I never used to get the point of HAM radio, a bunch of (mainly) guys hunched over radio sets trying to make contact with foreign radio operators and sending each other postcards for proof. But I started selling my ebooks internationally this summer with E-Junkie and PayPal, and I've been amazed at how fast the countries have stacked up. I've also been amazed to find that each new country I add feels like winning a prize. I finally broke down this week and created an alphabetized list (manually, so no surprise if I got the order wrong), which is up to 28 countries:
Trinidad and Tobago
United Kingdom (24)
English is the primary language in just three or four of these countries, so there are quite a few ESL (English as a second language) or expat Anglo ebook buyers living overseas. Aside from the strange satisfaction I get out of reaching people in so many countries so quickly, thanks to the Internet, there's potentially a grain of publishing knowledge in the data.
Why should Australia, with about a third of the population of the UK, account for two thirds as many sales as the UK? For some reason, Australians are about twice as likely to buy ebooks, or at least my ebooks, than UK residents. I can think of two possible reasons. First, if Australians live further from bookstores than people in the UK, there may be a natural tendency to buy ebooks online. Obviously the population density in Australia is much lower than the UK, but I don't know how it's distributed. If most Australians live in apartment blocks in large cities, it wouldn't be the case. Second, my books aren't easy to get in Australia without paying a lot for shipping and waiting a long time. The books are available in the UK through Amazon UK and several UK distributors.
Since I'm selling without DRM, I don't have to worry about international DRM issues. When Amazon first started selling ebooks supplied by Lightning Source back way back when, I would have sworn that they initially sold them internationally, then eventually cut back to US only. It may have had to to with customer support, local laws, or issues that generation of DRM software had with international platforms. Since my paper trail on those sales stopped at the distributor, I never knew where they were selling unless somebody dropped me a note.
I've been getting more correspondence and comments on the ebook selling subject lately, and I continue to be surprised by the dichotomy in the ebook publishing business. I don't doubt that new publishers following the various formulaic approaches to getting rich selling ebooks see it as being just as ethical than opening a new restaurant or clothing store. They do their market research and purchase advertising judiciously, then if the stars line up, they make a good profit. In a sense, putting the book last isn't that different from what the large trade publishers do, but there's something about selling people copy-written ebooks full of recycled Wikipedia content and Top Ten lists that bothers me as a business model. The best of those publishers are basically shooting for a finished ebook that doesn't leave the buyer feeling ripped-off. Aside from skirting the boundaries of ethical business practice, these publishers will never see any organic sales growth through word-of-mouth or free publicity. They'll always be locked into purchasing advertising from websites that have real content, and trying to make the dollars work out.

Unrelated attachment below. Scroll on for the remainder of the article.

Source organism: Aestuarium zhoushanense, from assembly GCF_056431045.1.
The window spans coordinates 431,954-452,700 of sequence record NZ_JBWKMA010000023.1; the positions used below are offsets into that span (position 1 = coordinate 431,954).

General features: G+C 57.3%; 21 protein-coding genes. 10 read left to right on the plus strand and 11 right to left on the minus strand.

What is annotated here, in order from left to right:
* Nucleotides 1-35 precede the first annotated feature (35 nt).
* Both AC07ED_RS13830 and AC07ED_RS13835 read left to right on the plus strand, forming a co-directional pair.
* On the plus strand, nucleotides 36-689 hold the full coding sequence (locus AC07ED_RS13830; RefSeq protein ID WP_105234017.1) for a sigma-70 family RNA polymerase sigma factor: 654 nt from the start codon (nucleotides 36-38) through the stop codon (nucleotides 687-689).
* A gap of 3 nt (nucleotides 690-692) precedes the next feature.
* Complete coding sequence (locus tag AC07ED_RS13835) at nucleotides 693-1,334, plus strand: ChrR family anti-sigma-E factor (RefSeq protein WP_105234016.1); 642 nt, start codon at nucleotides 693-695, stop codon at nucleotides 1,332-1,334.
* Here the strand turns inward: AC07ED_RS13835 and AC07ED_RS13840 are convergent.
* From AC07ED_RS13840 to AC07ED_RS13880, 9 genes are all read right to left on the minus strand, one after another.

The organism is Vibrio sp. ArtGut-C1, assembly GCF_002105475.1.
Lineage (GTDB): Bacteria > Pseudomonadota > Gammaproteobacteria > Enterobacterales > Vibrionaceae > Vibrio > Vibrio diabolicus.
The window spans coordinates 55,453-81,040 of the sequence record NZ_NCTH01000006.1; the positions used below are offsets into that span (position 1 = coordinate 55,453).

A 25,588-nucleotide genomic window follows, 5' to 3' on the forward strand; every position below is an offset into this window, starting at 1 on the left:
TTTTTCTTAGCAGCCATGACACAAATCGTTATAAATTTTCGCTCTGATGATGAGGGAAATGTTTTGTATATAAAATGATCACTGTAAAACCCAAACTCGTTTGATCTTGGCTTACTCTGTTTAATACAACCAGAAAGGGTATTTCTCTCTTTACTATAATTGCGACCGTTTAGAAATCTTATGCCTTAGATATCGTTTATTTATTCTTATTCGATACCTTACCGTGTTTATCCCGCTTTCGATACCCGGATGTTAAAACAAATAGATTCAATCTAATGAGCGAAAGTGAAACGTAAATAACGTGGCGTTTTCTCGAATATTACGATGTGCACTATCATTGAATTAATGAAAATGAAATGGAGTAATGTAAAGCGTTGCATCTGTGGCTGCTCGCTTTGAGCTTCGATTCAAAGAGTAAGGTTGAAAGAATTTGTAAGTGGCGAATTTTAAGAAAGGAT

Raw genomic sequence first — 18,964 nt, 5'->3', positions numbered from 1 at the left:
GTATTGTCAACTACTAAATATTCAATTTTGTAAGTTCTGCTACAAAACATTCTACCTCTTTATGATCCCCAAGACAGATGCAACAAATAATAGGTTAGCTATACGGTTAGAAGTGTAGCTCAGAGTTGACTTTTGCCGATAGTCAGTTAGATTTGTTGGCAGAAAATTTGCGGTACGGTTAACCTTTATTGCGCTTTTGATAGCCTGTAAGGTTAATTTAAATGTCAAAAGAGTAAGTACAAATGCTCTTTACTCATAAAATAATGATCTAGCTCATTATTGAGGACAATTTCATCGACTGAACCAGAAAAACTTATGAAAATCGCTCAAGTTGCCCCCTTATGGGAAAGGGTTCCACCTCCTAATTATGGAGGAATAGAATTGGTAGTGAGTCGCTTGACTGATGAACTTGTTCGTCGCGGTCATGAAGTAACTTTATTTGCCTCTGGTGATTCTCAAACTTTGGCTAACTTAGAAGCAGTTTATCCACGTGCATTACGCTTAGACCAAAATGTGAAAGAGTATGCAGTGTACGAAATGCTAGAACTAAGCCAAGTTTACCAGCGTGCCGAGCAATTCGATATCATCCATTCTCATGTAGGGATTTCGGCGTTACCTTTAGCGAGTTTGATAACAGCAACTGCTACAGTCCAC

I do worry that shovelware ebooks give the whole ebook publishing business a bad name, and probably make international buyers extra wary of purchasing ebooks from a company they don't recognize. Maybe the fact that there are printed versions of my books for sale in bookstores gives some sophisticated overseas buyers the confidence to pay for the ebook version. It's the sort of thing I'd probably due a survey on if I were a corporation, but I hate getting "exit surveyed" after purchasing an item online myself, so I'm not going to force it on my own customers.